Global military expenditure rose 2.6% last year. The U.S. and China outspend the rest of the world.
Growing Pains: Tensions and Opportunity in China's Transformation
A panel discussion about China's emergence as a new global economic and political power.
As its miracle growth continues seemingly unabated into a fourth decade, China's emergence as a global economic and political power is accepted as inevitable. China is changing and the world is changing in response.
There is, however, considerable disagreement about the nature of China's transformation and the consequences of its growth, with some predicting an inevitable crisis in China's political and economic systems. Yet social scientists gathering fresh data at China's grassroots see growing evidence of a profound transformation of institutions in both rural and urban China. The panelists will discuss and answer questions on the tensions and opportunities found in contemporary China, including: markets, governance, environment, and, inequities.
Melanie Manion - Professor of Public Affairs and Political Science, University of Wisconsin-Madison
Professor Manion studied philosophy and political economy at Peking University in the late 1970s, was trained in Far Eastern studies at McGill University and the University of London, and earned her doctorate in political science at the University of Michigan. Her research has focused on institutions and institutionalization in Chinese politics. Her current research focuses on representation, especially the changing role of local congresses in mainland China.
Leonard Ortolano - UPS Foundation Professor of Civil Engineering in Urban and Regional Planning, Stanford University
Professor Ortolano's research stresses environmental policy implementation in developing countries, technology transfer, and the role of non-governmental organizations in environmental management. Several current projects concern air and water pollution control regulations in China.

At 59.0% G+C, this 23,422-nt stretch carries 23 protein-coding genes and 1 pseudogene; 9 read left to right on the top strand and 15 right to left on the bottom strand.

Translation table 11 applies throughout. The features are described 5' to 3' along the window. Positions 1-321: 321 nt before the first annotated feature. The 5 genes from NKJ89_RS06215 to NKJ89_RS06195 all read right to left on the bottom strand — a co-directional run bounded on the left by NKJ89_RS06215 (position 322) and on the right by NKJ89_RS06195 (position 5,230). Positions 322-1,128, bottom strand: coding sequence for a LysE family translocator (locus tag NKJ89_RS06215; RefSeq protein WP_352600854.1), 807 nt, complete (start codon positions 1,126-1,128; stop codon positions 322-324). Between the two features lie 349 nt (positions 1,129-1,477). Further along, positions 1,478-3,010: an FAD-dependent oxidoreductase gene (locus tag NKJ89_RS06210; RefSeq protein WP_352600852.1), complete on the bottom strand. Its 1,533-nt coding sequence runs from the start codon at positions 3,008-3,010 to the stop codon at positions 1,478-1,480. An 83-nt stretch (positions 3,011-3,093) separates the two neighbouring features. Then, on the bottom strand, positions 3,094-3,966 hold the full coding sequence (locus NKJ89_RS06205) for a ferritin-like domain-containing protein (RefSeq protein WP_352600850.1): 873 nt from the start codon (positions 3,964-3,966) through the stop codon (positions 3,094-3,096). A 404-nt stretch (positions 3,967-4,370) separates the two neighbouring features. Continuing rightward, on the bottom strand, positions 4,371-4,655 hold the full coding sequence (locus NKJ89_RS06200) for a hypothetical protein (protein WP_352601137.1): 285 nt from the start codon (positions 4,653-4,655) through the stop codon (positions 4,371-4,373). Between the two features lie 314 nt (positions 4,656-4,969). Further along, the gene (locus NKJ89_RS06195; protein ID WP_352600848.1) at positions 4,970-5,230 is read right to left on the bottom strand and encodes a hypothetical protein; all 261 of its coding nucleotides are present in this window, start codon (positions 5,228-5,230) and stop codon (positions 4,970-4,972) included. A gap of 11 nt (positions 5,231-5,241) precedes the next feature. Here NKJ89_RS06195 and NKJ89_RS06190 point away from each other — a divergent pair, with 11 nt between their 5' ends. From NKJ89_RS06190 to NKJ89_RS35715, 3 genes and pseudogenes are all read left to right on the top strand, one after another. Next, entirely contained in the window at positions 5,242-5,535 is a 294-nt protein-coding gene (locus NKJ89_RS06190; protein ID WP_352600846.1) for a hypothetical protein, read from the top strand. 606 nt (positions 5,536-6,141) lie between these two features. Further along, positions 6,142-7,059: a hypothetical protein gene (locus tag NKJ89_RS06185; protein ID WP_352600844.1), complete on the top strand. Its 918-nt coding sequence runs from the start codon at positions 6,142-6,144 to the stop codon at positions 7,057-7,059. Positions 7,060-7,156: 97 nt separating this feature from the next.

Scott Rozelle - FSI Helen F. Farnsworth Senior Fellow, Shorenstein APARC, Stanford University
Before arriving at Stanford, Dr. Rozelle was a professor at the University of California, Davis (1998-2000) and an assistant professor in the Food Research Institute and Department of Economics at Stanford University (1990-98). His research focuses almost exclusively on China and is concerned with agricultural policy, the emergence and evolution of markets, and the economics of poverty and inequality.
Andrew Walder - Director-Emeritus, Shorenstein APARC; FSI Senior Fellow and the Denise O'Leary and Kent Thiry Professor of Sociology, Stanford University
Professor Walder is an expert on the sources of conflict, stability and change in communist regimes, and his current research focuses on the impact of China's market reforms on income inequality and career opportunity. He is also conducting historical research on the Cultural Revolution of 1966-1969, with an emphasis on the Beijing Red Guard movement during 1966 and 1967.
Eric Heikkila's new book look sat how the rise of China alters the context in which the broad spectrum of policies in the United States should be assessed.